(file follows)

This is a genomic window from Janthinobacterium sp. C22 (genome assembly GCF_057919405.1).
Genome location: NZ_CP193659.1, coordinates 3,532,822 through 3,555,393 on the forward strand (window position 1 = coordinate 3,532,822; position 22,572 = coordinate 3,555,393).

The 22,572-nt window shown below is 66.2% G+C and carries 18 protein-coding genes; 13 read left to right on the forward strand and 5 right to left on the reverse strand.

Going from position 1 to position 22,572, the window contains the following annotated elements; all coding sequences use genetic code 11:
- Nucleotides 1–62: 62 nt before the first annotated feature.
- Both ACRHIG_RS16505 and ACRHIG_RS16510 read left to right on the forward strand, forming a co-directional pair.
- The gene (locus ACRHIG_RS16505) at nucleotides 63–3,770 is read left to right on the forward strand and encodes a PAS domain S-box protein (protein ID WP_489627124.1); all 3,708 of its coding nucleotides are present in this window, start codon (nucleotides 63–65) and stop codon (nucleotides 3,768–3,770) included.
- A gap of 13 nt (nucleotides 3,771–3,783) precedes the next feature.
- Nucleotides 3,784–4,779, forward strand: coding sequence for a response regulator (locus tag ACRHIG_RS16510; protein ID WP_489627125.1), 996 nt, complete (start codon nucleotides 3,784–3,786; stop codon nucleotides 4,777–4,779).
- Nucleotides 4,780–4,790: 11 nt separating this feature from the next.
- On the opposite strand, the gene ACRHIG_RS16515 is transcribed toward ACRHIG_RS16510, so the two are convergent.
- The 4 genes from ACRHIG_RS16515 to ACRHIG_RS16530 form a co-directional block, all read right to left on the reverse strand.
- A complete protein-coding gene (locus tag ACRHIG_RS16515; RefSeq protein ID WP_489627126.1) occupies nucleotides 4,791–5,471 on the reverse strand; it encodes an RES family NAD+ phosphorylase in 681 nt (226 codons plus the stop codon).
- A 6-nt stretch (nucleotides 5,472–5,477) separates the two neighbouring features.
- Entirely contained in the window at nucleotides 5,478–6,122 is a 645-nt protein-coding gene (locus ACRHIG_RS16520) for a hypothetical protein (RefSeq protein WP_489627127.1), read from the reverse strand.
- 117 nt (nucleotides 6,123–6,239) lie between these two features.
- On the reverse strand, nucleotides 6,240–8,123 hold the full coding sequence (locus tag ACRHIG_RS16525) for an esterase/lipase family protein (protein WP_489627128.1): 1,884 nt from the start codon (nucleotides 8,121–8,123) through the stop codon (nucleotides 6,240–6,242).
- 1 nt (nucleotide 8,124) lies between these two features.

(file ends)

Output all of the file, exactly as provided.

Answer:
This is a genomic window from Janthinobacterium sp. C22 (genome assembly GCF_057919405.1).
Genome location: NZ_CP193659.1, coordinates 3,532,822 through 3,555,393 on the forward strand (window position 1 = coordinate 3,532,822; position 22,572 = coordinate 3,555,393).

The 22,572-nt window shown below is 66.2% G+C and carries 18 protein-coding genes; 13 read left to right on the forward strand and 5 right to left on the reverse strand.

Going from position 1 to position 22,572, the window contains the following annotated elements; all coding sequences use genetic code 11:
- Nucleotides 1–62: 62 nt before the first annotated feature.
- Both ACRHIG_RS16505 and ACRHIG_RS16510 read left to right on the forward strand, forming a co-directional pair.
- The gene (locus ACRHIG_RS16505) at nucleotides 63–3,770 is read left to right on the forward strand and encodes a PAS domain S-box protein (protein ID WP_489627124.1); all 3,708 of its coding nucleotides are present in this window, start codon (nucleotides 63–65) and stop codon (nucleotides 3,768–3,770) included.
- A gap of 13 nt (nucleotides 3,771–3,783) precedes the next feature.
- Nucleotides 3,784–4,779, forward strand: coding sequence for a response regulator (locus tag ACRHIG_RS16510; protein ID WP_489627125.1), 996 nt, complete (start codon nucleotides 3,784–3,786; stop codon nucleotides 4,777–4,779).
- Nucleotides 4,780–4,790: 11 nt separating this feature from the next.
- On the opposite strand, the gene ACRHIG_RS16515 is transcribed toward ACRHIG_RS16510, so the two are convergent.
- The 4 genes from ACRHIG_RS16515 to ACRHIG_RS16530 form a co-directional block, all read right to left on the reverse strand.
- A complete protein-coding gene (locus tag ACRHIG_RS16515; RefSeq protein ID WP_489627126.1) occupies nucleotides 4,791–5,471 on the reverse strand; it encodes an RES family NAD+ phosphorylase in 681 nt (226 codons plus the stop codon).
- A 6-nt stretch (nucleotides 5,472–5,477) separates the two neighbouring features.
- Entirely contained in the window at nucleotides 5,478–6,122 is a 645-nt protein-coding gene (locus ACRHIG_RS16520) for a hypothetical protein (RefSeq protein WP_489627127.1), read from the reverse strand.
- 117 nt (nucleotides 6,123–6,239) lie between these two features.
- On the reverse strand, nucleotides 6,240–8,123 hold the full coding sequence (locus tag ACRHIG_RS16525) for an esterase/lipase family protein (protein WP_489627128.1): 1,884 nt from the start codon (nucleotides 8,121–8,123) through the stop codon (nucleotides 6,240–6,242).
- 1 nt (nucleotide 8,124) lies between these two features.